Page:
The award of spousal support in the State of Ohio is determined by Ohio Revised Code 3105.18 which sets forth several factors the Court shall consider when determining if one spouse should pay another as part of a distribution of property during a divorce. The statutory factors include:
- Income of parties from all sources
- Age and physical/mental and emotional condition
- Division of retirement benefits
- Duration of the marriage
- Minor children or responsibility for the care of children
- Standard of living of the parties while married
- The extent of education of the parties
- Asset/liabilities of each party
- Need to further education before returning to workforce
- Loss of income because of marital responsibility
- Any other factor deemed relevant by the Court
Spousal support is not appropriate in all cases. Even if several of the statutory factors indicate support would be appropriate, the Court may not issue a spousal award. For example, there may be a large discrepancy between the parties’ income, however if the marriage is under 5 years in duration, the Court may decide that spousal support is not necessary. However, even in circumstances in which the parties have been married for longer than 10 years and a large discrepancy of income exists, the Court my not order spousal support if they find that the party who would otherwise receive support is compensated through the division of retirement or his/her spouse is absorbing a proportionate amount of the marital liabilities.
Some common questions that client’s often ask regarding spousal support:
Does it matter what County I live in when contemplating spousal support?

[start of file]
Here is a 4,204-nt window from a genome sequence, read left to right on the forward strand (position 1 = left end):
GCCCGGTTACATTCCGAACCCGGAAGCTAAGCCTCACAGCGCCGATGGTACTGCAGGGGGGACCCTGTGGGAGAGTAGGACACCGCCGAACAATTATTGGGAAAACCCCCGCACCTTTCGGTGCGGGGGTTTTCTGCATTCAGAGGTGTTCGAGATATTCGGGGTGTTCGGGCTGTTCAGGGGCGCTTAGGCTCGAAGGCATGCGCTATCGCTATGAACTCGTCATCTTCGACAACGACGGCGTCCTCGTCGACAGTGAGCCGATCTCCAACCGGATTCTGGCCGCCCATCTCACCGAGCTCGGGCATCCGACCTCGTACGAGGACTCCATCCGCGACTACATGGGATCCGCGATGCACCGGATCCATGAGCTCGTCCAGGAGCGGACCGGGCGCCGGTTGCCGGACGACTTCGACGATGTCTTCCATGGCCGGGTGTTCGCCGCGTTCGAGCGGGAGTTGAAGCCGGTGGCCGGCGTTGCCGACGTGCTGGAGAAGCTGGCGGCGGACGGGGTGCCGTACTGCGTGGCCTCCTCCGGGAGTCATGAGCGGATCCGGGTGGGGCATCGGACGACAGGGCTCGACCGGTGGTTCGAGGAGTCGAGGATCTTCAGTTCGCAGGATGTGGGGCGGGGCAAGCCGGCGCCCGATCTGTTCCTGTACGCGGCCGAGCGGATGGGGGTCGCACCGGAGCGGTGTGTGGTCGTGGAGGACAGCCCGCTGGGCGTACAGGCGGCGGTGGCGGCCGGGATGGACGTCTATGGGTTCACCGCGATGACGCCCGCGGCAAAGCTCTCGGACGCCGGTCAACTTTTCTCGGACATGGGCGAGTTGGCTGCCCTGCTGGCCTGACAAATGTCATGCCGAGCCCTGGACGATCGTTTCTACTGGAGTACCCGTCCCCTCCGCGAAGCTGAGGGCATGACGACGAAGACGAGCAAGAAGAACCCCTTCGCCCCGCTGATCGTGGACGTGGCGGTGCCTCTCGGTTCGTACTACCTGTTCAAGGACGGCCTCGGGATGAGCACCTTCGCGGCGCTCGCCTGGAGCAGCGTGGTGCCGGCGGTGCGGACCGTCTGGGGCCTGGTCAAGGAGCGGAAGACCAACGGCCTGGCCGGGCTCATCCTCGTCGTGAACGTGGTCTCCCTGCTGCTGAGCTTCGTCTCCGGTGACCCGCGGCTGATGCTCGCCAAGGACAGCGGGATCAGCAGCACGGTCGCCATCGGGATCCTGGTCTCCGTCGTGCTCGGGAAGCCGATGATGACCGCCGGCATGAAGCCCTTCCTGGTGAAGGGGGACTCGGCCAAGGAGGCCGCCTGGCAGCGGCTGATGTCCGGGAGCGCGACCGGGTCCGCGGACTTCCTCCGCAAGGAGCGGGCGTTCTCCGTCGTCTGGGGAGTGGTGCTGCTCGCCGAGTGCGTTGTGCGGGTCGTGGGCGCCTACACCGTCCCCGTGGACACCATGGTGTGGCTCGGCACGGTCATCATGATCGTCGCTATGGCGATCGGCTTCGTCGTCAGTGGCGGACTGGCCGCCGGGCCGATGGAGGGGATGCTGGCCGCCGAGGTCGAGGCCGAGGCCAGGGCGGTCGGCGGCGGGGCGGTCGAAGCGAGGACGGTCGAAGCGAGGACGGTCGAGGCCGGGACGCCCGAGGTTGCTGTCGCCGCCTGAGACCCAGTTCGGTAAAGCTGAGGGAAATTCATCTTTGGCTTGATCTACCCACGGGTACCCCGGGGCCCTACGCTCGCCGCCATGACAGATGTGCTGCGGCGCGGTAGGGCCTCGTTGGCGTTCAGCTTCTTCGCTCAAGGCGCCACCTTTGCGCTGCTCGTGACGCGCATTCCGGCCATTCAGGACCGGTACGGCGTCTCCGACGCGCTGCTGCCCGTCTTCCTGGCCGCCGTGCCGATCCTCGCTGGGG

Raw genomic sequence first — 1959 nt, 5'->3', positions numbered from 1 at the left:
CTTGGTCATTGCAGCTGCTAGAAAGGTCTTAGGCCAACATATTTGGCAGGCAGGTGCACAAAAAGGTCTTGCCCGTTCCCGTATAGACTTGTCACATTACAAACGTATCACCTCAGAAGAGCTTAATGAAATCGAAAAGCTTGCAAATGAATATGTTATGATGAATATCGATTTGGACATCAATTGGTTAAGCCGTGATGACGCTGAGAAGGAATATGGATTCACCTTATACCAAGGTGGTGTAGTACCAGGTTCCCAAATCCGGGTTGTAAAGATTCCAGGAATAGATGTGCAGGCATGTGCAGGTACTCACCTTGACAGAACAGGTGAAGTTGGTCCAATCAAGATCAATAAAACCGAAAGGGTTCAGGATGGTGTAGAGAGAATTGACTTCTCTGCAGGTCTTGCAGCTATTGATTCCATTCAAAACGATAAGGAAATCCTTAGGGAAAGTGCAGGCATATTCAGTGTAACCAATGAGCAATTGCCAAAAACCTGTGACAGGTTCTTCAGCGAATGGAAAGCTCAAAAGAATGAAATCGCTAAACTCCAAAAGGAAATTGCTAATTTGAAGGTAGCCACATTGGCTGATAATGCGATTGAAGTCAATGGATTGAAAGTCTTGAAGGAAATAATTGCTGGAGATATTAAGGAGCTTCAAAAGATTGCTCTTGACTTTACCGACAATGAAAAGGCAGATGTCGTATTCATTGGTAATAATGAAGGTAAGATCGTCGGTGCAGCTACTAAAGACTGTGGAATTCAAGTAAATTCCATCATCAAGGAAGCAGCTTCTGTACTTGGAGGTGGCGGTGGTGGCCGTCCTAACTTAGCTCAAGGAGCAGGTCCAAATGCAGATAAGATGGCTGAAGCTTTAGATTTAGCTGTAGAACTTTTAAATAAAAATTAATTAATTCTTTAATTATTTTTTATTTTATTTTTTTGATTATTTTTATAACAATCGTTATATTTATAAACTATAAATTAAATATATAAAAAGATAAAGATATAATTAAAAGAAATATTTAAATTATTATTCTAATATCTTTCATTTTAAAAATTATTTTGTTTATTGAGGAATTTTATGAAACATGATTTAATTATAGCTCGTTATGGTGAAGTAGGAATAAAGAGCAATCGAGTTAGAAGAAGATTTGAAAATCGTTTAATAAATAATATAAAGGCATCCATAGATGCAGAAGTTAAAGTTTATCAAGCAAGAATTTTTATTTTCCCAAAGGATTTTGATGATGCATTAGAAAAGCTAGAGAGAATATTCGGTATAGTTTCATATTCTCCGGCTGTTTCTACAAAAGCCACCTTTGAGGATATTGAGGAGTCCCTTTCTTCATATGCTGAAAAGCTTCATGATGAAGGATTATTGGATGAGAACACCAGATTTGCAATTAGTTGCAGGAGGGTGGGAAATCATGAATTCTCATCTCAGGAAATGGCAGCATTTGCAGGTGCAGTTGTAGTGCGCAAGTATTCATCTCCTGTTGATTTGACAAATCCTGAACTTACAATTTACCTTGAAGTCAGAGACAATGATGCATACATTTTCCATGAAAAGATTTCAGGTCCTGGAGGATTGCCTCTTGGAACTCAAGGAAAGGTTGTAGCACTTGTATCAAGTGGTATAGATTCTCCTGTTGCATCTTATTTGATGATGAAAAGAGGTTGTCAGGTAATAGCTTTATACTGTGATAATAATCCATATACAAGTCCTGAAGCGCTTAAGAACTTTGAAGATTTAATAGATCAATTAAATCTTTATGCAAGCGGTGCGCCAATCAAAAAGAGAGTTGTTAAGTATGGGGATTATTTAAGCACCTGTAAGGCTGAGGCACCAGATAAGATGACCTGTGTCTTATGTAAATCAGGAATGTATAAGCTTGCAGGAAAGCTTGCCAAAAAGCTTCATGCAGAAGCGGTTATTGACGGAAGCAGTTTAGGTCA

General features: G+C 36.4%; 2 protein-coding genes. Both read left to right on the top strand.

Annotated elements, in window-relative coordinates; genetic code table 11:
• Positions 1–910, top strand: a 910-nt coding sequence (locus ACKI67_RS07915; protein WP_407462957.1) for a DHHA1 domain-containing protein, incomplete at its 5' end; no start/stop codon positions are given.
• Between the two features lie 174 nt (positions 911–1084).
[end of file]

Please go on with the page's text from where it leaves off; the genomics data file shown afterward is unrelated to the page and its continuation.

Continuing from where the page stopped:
Yes. The Court has tremendous discretion when determining if spousal support is reasonable and appropriate. It is entirely possible that a judge in County “A” may order spousal support while a neighboring judge in County “B” may not. It is extremely important to consult with a family law attorney in the County in which you are contemplating seeking a divorce.
Can a spousal support order be modified?
Generally speaking, spousal support is not modifiable unless the parties specifically reserve the jurisdiction of the Court. If jurisdiction is reserved, you may limit the modification to only address the amount; duration or both. You may further limit the modification terms to only allow for a decrease in support, for example, if the obligor has a significant loss of income.
Will spousal support automatically terminate if the obligee remarries?
No. Spousal support will only terminate by statute upon the death of either party.
However, it is very common to include additional triggers for termination of a spousal obligation, such as: remarriage, co-habitation, completion of school or an increase in the obligee’s income.
It is important to remember, if you are contemplating a divorce and you believe spousal support may be a factor, it is extremely important that you contact an experienced family law attorney in the County in which you reside. Spousal support cases vary greatly within the State of Ohio and a mistake in the drafting of your divorce decree could be irreversible down the road.